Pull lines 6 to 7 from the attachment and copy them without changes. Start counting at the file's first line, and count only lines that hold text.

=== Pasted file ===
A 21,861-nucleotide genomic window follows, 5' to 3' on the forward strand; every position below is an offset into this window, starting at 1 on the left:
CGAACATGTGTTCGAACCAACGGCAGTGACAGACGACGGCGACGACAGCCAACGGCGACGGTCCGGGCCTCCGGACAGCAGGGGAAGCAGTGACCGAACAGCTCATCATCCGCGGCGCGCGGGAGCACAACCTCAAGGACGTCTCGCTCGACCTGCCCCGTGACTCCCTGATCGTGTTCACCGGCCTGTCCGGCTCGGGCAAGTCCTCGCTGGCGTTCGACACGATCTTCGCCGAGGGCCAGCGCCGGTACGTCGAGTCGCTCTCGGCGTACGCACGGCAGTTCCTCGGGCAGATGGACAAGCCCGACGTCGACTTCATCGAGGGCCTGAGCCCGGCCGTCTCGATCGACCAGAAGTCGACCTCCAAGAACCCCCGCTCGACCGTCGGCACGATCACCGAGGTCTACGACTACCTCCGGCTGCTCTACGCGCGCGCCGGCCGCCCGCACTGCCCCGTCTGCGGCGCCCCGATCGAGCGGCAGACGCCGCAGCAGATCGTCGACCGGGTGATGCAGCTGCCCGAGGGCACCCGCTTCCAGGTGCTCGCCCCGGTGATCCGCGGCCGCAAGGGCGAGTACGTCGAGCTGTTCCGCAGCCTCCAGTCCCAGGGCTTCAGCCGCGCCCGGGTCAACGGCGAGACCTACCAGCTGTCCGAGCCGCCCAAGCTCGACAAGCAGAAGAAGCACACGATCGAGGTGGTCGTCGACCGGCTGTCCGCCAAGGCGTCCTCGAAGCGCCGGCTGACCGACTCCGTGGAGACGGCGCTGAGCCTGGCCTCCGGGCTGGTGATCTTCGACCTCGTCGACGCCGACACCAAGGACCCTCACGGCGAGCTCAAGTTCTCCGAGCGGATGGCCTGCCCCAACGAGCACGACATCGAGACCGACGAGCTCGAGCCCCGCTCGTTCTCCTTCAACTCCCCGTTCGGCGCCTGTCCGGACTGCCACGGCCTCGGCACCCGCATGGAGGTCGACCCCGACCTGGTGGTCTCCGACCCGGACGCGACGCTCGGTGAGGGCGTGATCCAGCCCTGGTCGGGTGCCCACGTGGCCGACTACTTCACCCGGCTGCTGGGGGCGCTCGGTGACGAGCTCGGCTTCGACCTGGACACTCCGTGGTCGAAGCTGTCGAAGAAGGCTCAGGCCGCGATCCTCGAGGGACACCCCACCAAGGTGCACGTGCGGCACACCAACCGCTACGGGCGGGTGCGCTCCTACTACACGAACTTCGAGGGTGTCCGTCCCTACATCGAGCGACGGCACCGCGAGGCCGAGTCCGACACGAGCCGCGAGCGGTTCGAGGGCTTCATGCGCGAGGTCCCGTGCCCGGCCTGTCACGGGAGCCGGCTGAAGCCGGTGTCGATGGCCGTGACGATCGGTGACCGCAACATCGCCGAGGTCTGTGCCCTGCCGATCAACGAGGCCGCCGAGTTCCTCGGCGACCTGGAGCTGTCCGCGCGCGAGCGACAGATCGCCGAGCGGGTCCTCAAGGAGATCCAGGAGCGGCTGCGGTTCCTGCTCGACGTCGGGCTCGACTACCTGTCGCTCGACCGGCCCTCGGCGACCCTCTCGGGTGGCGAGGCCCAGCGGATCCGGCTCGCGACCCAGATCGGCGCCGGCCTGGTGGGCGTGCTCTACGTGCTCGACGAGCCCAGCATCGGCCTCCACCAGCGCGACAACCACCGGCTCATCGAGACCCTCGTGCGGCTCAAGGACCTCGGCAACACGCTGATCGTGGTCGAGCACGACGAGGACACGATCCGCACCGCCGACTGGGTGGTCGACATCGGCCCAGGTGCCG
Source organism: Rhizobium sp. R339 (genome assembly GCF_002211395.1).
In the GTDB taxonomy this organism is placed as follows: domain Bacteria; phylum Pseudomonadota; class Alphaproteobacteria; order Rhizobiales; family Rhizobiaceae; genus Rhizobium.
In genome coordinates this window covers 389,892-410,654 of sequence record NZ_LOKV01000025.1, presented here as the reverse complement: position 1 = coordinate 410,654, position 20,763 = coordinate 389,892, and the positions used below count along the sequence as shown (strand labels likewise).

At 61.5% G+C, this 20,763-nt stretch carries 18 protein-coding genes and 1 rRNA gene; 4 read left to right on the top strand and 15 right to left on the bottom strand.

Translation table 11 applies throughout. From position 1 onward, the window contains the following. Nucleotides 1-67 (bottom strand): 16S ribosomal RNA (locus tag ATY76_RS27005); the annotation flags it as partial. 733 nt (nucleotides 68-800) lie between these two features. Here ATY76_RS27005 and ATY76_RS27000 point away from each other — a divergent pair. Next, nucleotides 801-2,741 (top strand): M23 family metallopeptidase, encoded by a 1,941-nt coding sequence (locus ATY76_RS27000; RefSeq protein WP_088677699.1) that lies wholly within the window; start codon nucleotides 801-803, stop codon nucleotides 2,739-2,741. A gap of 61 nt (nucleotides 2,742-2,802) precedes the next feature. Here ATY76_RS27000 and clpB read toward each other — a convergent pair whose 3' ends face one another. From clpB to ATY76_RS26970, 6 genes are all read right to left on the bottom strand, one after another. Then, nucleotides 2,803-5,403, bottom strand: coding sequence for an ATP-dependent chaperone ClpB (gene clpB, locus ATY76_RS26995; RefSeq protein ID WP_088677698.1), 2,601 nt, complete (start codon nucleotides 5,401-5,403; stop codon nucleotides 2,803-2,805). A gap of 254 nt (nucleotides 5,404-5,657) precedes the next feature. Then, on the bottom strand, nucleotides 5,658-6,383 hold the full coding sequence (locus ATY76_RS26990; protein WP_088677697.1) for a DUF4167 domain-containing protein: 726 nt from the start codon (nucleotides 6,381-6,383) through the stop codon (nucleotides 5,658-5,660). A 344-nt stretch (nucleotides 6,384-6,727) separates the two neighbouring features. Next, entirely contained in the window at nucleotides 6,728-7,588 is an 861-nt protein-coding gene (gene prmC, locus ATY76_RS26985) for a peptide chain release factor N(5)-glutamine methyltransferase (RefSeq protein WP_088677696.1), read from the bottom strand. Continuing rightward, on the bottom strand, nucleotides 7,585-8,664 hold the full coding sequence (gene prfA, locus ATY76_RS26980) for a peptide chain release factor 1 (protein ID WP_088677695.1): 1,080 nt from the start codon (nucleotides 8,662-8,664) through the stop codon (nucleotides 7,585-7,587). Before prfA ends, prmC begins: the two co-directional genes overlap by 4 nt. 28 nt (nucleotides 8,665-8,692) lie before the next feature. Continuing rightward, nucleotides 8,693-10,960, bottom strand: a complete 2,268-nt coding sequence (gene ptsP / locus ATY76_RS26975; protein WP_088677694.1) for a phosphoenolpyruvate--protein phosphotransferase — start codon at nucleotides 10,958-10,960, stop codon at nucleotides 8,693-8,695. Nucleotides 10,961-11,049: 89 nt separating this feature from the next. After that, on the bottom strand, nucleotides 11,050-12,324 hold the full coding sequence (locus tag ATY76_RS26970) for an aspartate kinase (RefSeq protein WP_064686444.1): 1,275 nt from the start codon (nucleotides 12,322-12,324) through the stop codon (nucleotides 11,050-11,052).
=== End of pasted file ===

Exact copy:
At 61.5% G+C, this 20,763-nt stretch carries 18 protein-coding genes and 1 rRNA gene; 4 read left to right on the top strand and 15 right to left on the bottom strand.

Translation table 11 applies throughout. From position 1 onward, the window contains the following. Nucleotides 1-67 (bottom strand): 16S ribosomal RNA (locus tag ATY76_RS27005); the annotation flags it as partial. 733 nt (nucleotides 68-800) lie between these two features. Here ATY76_RS27005 and ATY76_RS27000 point away from each other — a divergent pair. Next, nucleotides 801-2,741 (top strand): M23 family metallopeptidase, encoded by a 1,941-nt coding sequence (locus ATY76_RS27000; RefSeq protein WP_088677699.1) that lies wholly within the window; start codon nucleotides 801-803, stop codon nucleotides 2,739-2,741. A gap of 61 nt (nucleotides 2,742-2,802) precedes the next feature. Here ATY76_RS27000 and clpB read toward each other — a convergent pair whose 3' ends face one another. From clpB to ATY76_RS26970, 6 genes are all read right to left on the bottom strand, one after another. Then, nucleotides 2,803-5,403, bottom strand: coding sequence for an ATP-dependent chaperone ClpB (gene clpB, locus ATY76_RS26995; RefSeq protein ID WP_088677698.1), 2,601 nt, complete (start codon nucleotides 5,401-5,403; stop codon nucleotides 2,803-2,805). A gap of 254 nt (nucleotides 5,404-5,657) precedes the next feature. Then, on the bottom strand, nucleotides 5,658-6,383 hold the full coding sequence (locus ATY76_RS26990; protein WP_088677697.1) for a DUF4167 domain-containing protein: 726 nt from the start codon (nucleotides 6,381-6,383) through the stop codon (nucleotides 5,658-5,660). A 344-nt stretch (nucleotides 6,384-6,727) separates the two neighbouring features. Next, entirely contained in the window at nucleotides 6,728-7,588 is an 861-nt protein-coding gene (gene prmC, locus ATY76_RS26985) for a peptide chain release factor N(5)-glutamine methyltransferase (RefSeq protein WP_088677696.1), read from the bottom strand. Continuing rightward, on the bottom strand, nucleotides 7,585-8,664 hold the full coding sequence (gene prfA, locus ATY76_RS26980) for a peptide chain release factor 1 (protein ID WP_088677695.1): 1,080 nt from the start codon (nucleotides 8,662-8,664) through the stop codon (nucleotides 7,585-7,587). Before prfA ends, prmC begins: the two co-directional genes overlap by 4 nt. 28 nt (nucleotides 8,665-8,692) lie before the next feature. Continuing rightward, nucleotides 8,693-10,960, bottom strand: a complete 2,268-nt coding sequence (gene ptsP / locus ATY76_RS26975; protein WP_088677694.1) for a phosphoenolpyruvate--protein phosphotransferase — start codon at nucleotides 10,958-10,960, stop codon at nucleotides 8,693-8,695. Nucleotides 10,961-11,049: 89 nt separating this feature from the next. After that, on the bottom strand, nucleotides 11,050-12,324 hold the full coding sequence (locus tag ATY76_RS26970) for an aspartate kinase (RefSeq protein WP_064686444.1): 1,275 nt from the start codon (nucleotides 12,322-12,324) through the stop codon (nucleotides 11,050-11,052).